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    • #2
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    (Original post by quasa)
    is it that obvious?
    lol of course it issss.
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    (Original post by quasa)
    well...thats an interesting topic. some aspects I would change. regarding studying pharmacy, it depends on your options. If i could go back in time, I would actually modify certain aspects in high school which ended up haing negative conseqeunces later on during GSCE exams and A levels. If you could go for medicine vs pharmacy, then go medicine. dentistry only if your after money but in terms of health it isnt a bad degree, as long as your not in community (aim for hospital!!). this is from a community locum. but the thing with pharmacy degree is that it can prepare you to go into other fields later in life, both healthcare related and non-healthcare (rory byrne was an industrial chemist for 3 years and ended up designing michael schumachers title winning f1 cars and the 1984 toleman which ayrton senna made his debut in - sadly this pathway isnt open anymore (or if it is, its bloody hard))
    Would you be interested in the physician associate postgrad course.
    Which is good for pharmacists who want more of a clinical role?
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    (Original post by Al-farhan)
    Would you be interested in the physician associate postgrad course.
    Which is good for pharmacists who want more of a clinical role?
    tbh, I am interested in applying for it but have no idea how to do so. but as it stands at the moment, I have a few options I want to pursue (GEM, general practice pharmacist (ie physician associate pharmacist), and a few options not related to healthcare per say but are ultimately altruistic)
    • #2
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    quasa
    Did you get an interview for East Anglia or nah?
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    (Original post by Anonymous)
    quasa
    Did you get an interview for East Anglia or nah?
    offered a conditional place for foundation me but they wanted me to redo a levels whilst at uni so i declined (in hindsight I should have gone for it)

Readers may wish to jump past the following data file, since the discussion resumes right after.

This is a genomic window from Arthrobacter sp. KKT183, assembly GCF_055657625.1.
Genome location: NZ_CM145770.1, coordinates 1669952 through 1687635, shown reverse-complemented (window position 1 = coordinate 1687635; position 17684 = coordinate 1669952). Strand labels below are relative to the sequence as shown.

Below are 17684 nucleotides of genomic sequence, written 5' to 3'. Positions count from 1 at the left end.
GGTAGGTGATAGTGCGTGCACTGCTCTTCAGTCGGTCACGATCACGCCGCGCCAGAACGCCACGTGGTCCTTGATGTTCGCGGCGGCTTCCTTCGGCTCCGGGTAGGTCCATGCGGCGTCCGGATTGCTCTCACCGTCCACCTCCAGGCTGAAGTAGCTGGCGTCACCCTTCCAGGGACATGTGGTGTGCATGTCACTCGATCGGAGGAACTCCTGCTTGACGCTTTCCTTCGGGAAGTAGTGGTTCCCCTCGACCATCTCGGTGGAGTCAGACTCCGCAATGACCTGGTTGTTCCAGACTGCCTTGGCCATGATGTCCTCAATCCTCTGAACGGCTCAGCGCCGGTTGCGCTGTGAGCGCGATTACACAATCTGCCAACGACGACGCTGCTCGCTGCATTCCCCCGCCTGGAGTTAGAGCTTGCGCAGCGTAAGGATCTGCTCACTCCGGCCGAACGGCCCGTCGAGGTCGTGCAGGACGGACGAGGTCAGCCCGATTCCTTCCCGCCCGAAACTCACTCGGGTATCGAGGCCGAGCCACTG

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    (Original post by quasa)
    offered a conditional place for foundation me but they wanted me to redo a levels whilst at uni so i declined (in hindsight I should have gone for it)
    I would've been calling you doc...
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    (Original post by Anonymous)
    I would've been calling you doc...
    people call me doc in my day job and outside it lol I correct them but they usually say they call me doctor as a sign of respect even though I am not 1
    • #4
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    Can I pass 2nd year pharmacy summer exams if i revise a month before?

    Any OSCE tips?
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    I aspire to be a pharmacist in the near future, and although it is a controversial topic, I truly believe that a cure for cancer will never be found, but that there will come a day when every single cancer - no matter how severe - is treatable. I would be interested to hear your thoughts on this topic.


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    (Original post by quasa)
    that is a surprisingly not so clear-cut answer believe it or not. prettymuch all moisturisers work via the same way (trap in moisture) and have similar efficacies (ie similar rates of success). what sets a lot of them apart however is the composition, which in turn leads to interpatient variability (ie dif users will have dif experiences and if a pharmacist says go for 1 particular brand, chances are 1 of 2 things: they have tried it and it works for them; or the pharmacy has a deal with a supplier and wants to flog some.

    this sadly means trial and error im afraid but here is a list of commonly used moisturisers: aqueous cream (avoid if you suffer contact dermatitis to aspriin,m deep heat, voltarol, ibuprofen as it has salicylic acid), aveeno (literally porridge in moisturising form but it is surprisingly effective against chickenpox in children), cetraben, dermol cream (lotion is a liquid which can be added to bath), diprobase, doublebase, e45, epaderm, zerocream, zeroderm (list goes on but those are common ones off the top of my head).

    with moisturisers, it is essential that you apply them to wet skin to attain maximum benefit as (like I previously mentioned), the work by trapping water. Ideally apply it to wet skin up to 4 times a day (yes 4 times a day is ideal amount but due to factors like having work clothes / timing, it can't be done by a lot of people). with moisturisers, also be aware of certain aspects, namely it can leave your clothes greasy (particularly if ointments used) and can increase risk of zits / acne as it traps sweat as well (you can also feel warmer due to sweat being trapped. but overall moisturisers are a great way of treating eczema and shouldnt be overlooked.